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Serialize Data to File

Problem

You want to write data to a file such that when you eval that file that data is recreated.

Solution

Use the functions provided by the pconvert library to convert data into a format, that when read, will recreate the data. For example, the print-convert function converts data to quasi-quoted form:

500 Can't connect to 127.0.0.1:8778 (connect: Connection refused)

Discussion

You might wonder we don't just use write and read instead of print-convert. There are two reasons for this. Firstly, the range of data that can be represented by print-convert is greater than that that can be represented by write. See, for instance, StructuresReadingAndWriting which discusses reading and writing structures using print-convert.

More importantly print-convert=ed data can be intermingled with program code.  For example, if we have the list ='(+ 1 2) then if we write and eval this data we get the value 3. However if we first print-convert the data and then eval it we get the back the original list:

500 Can't connect to 127.0.0.1:8778 (connect: Connection refused)

This allows, for example, programmatic configuration files that are a mixture of code and print-converted data. This idea is sometimes known as an Active File. For example:

500 Can't connect to 127.0.0.1:8778 (connect: Connection refused)

Two convenience functions to write and read (eval) files are:

500 Can't connect to 127.0.0.1:8778 (connect: Connection refused)

In use:

500 Can't connect to 127.0.0.1:8778 (connect: Connection refused)

Note that load can take the place of read-converted in most situations. Load will eval all expressions in a file, while read-converted will only eval the first. In this way read-converted is the mirror of write-converted, which only writes a single expression to a file.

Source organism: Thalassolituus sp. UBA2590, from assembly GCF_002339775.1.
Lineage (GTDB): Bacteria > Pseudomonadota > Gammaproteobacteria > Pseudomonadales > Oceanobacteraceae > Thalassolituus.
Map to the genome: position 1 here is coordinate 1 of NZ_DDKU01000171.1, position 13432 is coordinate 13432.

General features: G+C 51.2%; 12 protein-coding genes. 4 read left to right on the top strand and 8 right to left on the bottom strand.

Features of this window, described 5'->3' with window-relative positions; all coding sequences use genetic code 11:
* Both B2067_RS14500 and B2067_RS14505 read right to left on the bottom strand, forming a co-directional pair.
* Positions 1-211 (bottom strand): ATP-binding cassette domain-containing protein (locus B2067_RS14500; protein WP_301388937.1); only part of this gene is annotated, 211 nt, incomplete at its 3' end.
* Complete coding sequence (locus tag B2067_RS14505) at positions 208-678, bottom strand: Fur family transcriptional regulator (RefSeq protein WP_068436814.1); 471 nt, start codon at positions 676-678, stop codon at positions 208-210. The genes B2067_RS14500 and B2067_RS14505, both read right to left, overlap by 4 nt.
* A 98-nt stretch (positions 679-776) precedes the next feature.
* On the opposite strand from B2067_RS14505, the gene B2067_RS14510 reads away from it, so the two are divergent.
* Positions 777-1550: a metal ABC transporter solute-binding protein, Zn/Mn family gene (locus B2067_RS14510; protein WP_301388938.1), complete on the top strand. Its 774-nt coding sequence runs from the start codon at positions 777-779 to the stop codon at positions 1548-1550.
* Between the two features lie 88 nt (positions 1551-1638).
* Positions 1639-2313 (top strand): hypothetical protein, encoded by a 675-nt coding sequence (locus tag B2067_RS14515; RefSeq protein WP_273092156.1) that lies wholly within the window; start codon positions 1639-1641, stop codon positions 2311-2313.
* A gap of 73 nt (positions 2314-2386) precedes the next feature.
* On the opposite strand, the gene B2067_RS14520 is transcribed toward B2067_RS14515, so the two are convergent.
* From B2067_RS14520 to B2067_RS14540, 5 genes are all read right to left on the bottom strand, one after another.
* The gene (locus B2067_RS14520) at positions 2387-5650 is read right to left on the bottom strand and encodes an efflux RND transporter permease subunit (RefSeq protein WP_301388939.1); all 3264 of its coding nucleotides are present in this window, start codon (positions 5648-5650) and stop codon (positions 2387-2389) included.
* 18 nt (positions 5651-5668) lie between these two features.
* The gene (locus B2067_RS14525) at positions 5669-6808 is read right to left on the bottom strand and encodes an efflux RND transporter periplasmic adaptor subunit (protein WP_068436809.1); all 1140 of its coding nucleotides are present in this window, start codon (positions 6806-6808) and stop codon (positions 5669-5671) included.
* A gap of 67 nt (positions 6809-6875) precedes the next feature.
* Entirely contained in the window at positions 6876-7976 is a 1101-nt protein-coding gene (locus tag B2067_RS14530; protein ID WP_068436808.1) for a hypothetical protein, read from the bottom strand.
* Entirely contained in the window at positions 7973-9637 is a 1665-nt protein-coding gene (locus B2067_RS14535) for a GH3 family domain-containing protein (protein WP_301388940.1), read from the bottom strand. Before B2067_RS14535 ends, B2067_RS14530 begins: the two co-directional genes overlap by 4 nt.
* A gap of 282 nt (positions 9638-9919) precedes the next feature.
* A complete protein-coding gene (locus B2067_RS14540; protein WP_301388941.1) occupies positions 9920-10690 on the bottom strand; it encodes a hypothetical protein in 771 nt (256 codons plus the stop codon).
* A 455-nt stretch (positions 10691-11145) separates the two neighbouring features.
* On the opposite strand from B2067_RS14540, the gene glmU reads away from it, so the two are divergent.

To create human-readable output (for instance, in configuration files) the pretty-print function in the pretty.ss library comes in handy:

500 Can't connect to 127.0.0.1:8778 (connect: Connection refused)

See IdiomPrettyPrint? for more information.

Finally if using eval you should be careful that you protect your code and the user's computer against malicious code. See DynamicUntrustedEval for information on how to do this.

See Also

A number of recipes are mentioned in the discussion:


Comments about this recipe

Integrated all the comments into the text.

-- NoelWelsh - 23 Dec 2004

Contributors

-- NoelWelsh

-- DanielSilva

-- JensAxelSoegaard

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ParentTopic: IdiomRecipes
TopicOrder: 999

 
 
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Other than such compilations, this material can be redistributed and/or modified under the terms of the GNU Lesser General Public License (LGPL), version 2.1, as published by the Free Software Foundation.
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